On March 17, 1975, the National Bureau of Standards (NBS) published its proposed Data Encryption Standard (DES) in the Federal Register. The algorithm used a 56-bit encryption key, which (it was hoped) meant there was no possible way for an attacker to decrypt the resulting ciphertext without setting out to try each of the 72,057,594,037,927,936 possible keys one by one.
DES was based on a revolutionary new approach to encryption developed at IBM by Horst Feistel ’37 and published in the May 1973 Scientific American. But while the 1973 article provided merely a broad outline of his approach, the DES publication contained step-by-step instructions for building a strong encryption system that businesses and individuals could use.
The advent of shared computing in the early 1970s made it clear that government agencies, banks, and other organizations needed to protect their data, but most of the good information about encryption was locked up inside the National Security Agency. Though a variety of proprietary systems were on the market, few people outside the NSA knew what made a strong encryption algorithm and what was junk.
What the government needed was a single, strong standard that would create trust and help the growing information technology market thrive. So NBS solicited encryption algorithms from the public, and IBM ultimately submitted two of Feistel’s: first one with a 128-bit key he called Lucifer, and then, after some back-and-forth, what became DES.
Given that context, the NBS’s choice was perplexing. On the one hand, DES did deliver on its promise: after decades of analysis, there is still essentially no way to decrypt DES-encrypted data other than potentially trying every key, in what’s called an “exhaustive search.” But on the other hand, one would expect that the 56-bit key would be nowhere near as strong as the 128-bit Lucifer.
Mounting an exhaustive search against DES was at the edge of possibility in 1975. Martin Hellman, a professor of computer science at Stanford University, and Whitfield Diffie ’65, a researcher in Hellman’s lab, estimated that for $20 million the US government could build a machine capable of trying all possible keys; adding just eight more key bits would increase the difficulty by a factor of 256, making a key search practically impossible. It was as if the proposed standard had been carefully designed so that DES-encrypted messages could be cracked by the US government but not by US corporations.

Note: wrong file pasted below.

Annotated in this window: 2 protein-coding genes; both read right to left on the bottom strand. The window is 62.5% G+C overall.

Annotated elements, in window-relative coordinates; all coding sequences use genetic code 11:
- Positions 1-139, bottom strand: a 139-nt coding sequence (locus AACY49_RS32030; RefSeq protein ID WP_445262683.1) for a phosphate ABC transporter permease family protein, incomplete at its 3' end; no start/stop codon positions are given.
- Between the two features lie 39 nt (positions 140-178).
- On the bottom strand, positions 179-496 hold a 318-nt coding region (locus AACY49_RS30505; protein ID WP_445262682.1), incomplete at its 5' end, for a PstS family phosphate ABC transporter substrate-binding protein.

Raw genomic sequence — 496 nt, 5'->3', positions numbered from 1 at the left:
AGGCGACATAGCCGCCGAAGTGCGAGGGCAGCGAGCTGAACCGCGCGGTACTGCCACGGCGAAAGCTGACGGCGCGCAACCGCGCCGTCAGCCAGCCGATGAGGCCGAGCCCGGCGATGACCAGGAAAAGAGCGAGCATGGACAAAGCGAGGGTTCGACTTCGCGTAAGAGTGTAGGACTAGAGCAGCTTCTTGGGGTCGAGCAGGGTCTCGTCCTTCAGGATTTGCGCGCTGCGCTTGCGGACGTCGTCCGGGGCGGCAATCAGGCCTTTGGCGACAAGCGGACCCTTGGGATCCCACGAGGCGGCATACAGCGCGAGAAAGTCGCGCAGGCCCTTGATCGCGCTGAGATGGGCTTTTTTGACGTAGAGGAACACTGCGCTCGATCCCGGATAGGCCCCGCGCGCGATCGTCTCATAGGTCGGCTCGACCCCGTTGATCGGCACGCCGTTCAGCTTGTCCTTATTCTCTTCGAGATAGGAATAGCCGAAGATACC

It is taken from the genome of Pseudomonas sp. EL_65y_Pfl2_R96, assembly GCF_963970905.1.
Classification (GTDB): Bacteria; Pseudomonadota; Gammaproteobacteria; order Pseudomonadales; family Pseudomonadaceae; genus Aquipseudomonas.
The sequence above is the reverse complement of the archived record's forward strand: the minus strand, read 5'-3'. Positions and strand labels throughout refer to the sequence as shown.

Feistel was born in Germany in 1915 into a middle-class Protestant family. His aunt married a wealthy German Jew named Franz Meyer, and the two fled Germany for Zürich, Switzerland, before 1931.
When Hitler came to power in 1933, Feistel was terrified that compulsory military service would be reinstated (which it was). So his uncle devised a plan to have Feistel attend summer school at Columbia University in 1934 to improve his English, then enroll at the Eidgenössische Technische Hochschule (ETH) in Zürich for college, and finally transfer to a university in the US to complete his studies and obtain permanent residence. The plan worked, and Feistel entered MIT in the fall of 1936. Meyer and his wife followed, moving to New York City before 1940.
Feistel graduated from MIT in 1937 with a degree in physics and continued as a graduate student until 1938, when he enrolled at Harvard. He became a US citizen on January 31, 1944. “The following day, he told me, he was given a top secret clearance,” recalls Diffie. Yet Feistel felt that he experienced discrimination because of his German heritage. Although he had been interested in codes and cryptography since he was a child, he couldn’t work on them. “He said something to someone during the war and was told that ‘it was not the time for a German to be talking about cryptography,’” Diffie recalls.
A career in cryptography
Finally, he got his chance. After working at the MIT Radiation Laboratory, Feistel got a job at the Air Force Cambridge Research Center (AFCRC), which had been asked to evaluate an Identification Friend or Foe (IFF) system that aircraft used to identify themselves to radar systems so as not to be shot down.